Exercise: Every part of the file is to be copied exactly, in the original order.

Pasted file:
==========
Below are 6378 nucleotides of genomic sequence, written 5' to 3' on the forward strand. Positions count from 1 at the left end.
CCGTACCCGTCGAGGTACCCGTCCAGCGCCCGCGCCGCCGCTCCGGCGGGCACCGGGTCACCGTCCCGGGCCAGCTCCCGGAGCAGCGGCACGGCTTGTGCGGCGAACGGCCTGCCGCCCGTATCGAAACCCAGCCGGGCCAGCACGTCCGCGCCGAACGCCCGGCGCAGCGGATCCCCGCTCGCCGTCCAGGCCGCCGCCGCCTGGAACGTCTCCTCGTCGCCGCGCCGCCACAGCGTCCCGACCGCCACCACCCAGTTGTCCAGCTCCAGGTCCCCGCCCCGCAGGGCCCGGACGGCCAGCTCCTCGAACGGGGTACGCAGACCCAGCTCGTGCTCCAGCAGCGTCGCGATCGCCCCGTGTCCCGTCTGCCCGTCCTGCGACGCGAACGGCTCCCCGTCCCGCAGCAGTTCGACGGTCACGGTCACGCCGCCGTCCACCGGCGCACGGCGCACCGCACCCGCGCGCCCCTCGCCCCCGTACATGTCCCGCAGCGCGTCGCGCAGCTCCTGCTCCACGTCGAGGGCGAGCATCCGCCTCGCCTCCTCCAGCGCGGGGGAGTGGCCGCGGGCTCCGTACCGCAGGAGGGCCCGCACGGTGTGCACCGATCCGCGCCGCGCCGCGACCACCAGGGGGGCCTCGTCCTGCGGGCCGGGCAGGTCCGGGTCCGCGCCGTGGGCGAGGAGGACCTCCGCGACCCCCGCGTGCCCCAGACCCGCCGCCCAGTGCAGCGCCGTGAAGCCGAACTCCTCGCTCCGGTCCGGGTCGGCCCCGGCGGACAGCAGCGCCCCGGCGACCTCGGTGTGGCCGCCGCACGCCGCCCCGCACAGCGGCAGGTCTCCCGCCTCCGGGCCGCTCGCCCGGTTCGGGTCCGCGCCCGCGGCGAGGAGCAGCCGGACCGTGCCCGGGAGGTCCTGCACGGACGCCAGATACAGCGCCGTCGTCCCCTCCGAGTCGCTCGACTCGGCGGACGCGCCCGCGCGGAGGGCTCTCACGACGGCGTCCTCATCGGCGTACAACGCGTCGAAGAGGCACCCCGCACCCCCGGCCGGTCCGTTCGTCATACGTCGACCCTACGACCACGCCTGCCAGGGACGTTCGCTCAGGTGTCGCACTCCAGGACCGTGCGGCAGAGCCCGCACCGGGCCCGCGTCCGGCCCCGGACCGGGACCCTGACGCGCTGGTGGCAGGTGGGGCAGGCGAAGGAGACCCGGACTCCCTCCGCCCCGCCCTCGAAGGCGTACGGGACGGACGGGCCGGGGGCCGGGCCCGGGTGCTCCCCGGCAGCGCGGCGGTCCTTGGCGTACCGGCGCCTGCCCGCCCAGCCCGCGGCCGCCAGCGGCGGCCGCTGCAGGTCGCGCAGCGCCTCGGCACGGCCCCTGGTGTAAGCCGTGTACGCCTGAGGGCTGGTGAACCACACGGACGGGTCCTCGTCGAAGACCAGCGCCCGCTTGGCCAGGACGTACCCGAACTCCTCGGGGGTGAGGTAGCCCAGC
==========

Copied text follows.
Below are 6378 nucleotides of genomic sequence, written 5' to 3' on the forward strand. Positions count from 1 at the left end.
CCGTACCCGTCGAGGTACCCGTCCAGCGCCCGCGCCGCCGCTCCGGCGGGCACCGGGTCACCGTCCCGGGCCAGCTCCCGGAGCAGCGGCACGGCTTGTGCGGCGAACGGCCTGCCGCCCGTATCGAAACCCAGCCGGGCCAGCACGTCCGCGCCGAACGCCCGGCGCAGCGGATCCCCGCTCGCCGTCCAGGCCGCCGCCGCCTGGAACGTCTCCTCGTCGCCGCGCCGCCACAGCGTCCCGACCGCCACCACCCAGTTGTCCAGCTCCAGGTCCCCGCCCCGCAGGGCCCGGACGGCCAGCTCCTCGAACGGGGTACGCAGACCCAGCTCGTGCTCCAGCAGCGTCGCGATCGCCCCGTGTCCCGTCTGCCCGTCCTGCGACGCGAACGGCTCCCCGTCCCGCAGCAGTTCGACGGTCACGGTCACGCCGCCGTCCACCGGCGCACGGCGCACCGCACCCGCGCGCCCCTCGCCCCCGTACATGTCCCGCAGCGCGTCGCGCAGCTCCTGCTCCACGTCGAGGGCGAGCATCCGCCTCGCCTCCTCCAGCGCGGGGGAGTGGCCGCGGGCTCCGTACCGCAGGAGGGCCCGCACGGTGTGCACCGATCCGCGCCGCGCCGCGACCACCAGGGGGGCCTCGTCCTGCGGGCCGGGCAGGTCCGGGTCCGCGCCGTGGGCGAGGAGGACCTCCGCGACCCCCGCGTGCCCCAGACCCGCCGCCCAGTGCAGCGCCGTGAAGCCGAACTCCTCGCTCCGGTCCGGGTCGGCCCCGGCGGACAGCAGCGCCCCGGCGACCTCGGTGTGGCCGCCGCACGCCGCCCCGCACAGCGGCAGGTCTCCCGCCTCCGGGCCGCTCGCCCGGTTCGGGTCCGCGCCCGCGGCGAGGAGCAGCCGGACCGTGCCCGGGAGGTCCTGCACGGACGCCAGATACAGCGCCGTCGTCCCCTCCGAGTCGCTCGACTCGGCGGACGCGCCCGCGCGGAGGGCTCTCACGACGGCGTCCTCATCGGCGTACAACGCGTCGAAGAGGCACCCCGCACCCCCGGCCGGTCCGTTCGTCATACGTCGACCCTACGACCACGCCTGCCAGGGACGTTCGCTCAGGTGTCGCACTCCAGGACCGTGCGGCAGAGCCCGCACCGGGCCCGCGTCCGGCCCCGGACCGGGACCCTGACGCGCTGGTGGCAGGTGGGGCAGGCGAAGGAGACCCGGACTCCCTCCGCCCCGCCCTCGAAGGCGTACGGGACGGACGGGCCGGGGGCCGGGCCCGGGTGCTCCCCGGCAGCGCGGCGGTCCTTGGCGTACCGGCGCCTGCCCGCCCAGCCCGCGGCCGCCAGCGGCGGCCGCTGCAGGTCGCGCAGCGCCTCGGCACGGCCCCTGGTGTAAGCCGTGTACGCCTGAGGGCTGGTGAACCACACGGACGGGTCCTCGTCGAAGACCAGCGCCCGCTTGGCCAGGACGTACCCGAACTCCTCGGGGGTGAGGTAGCCCAGC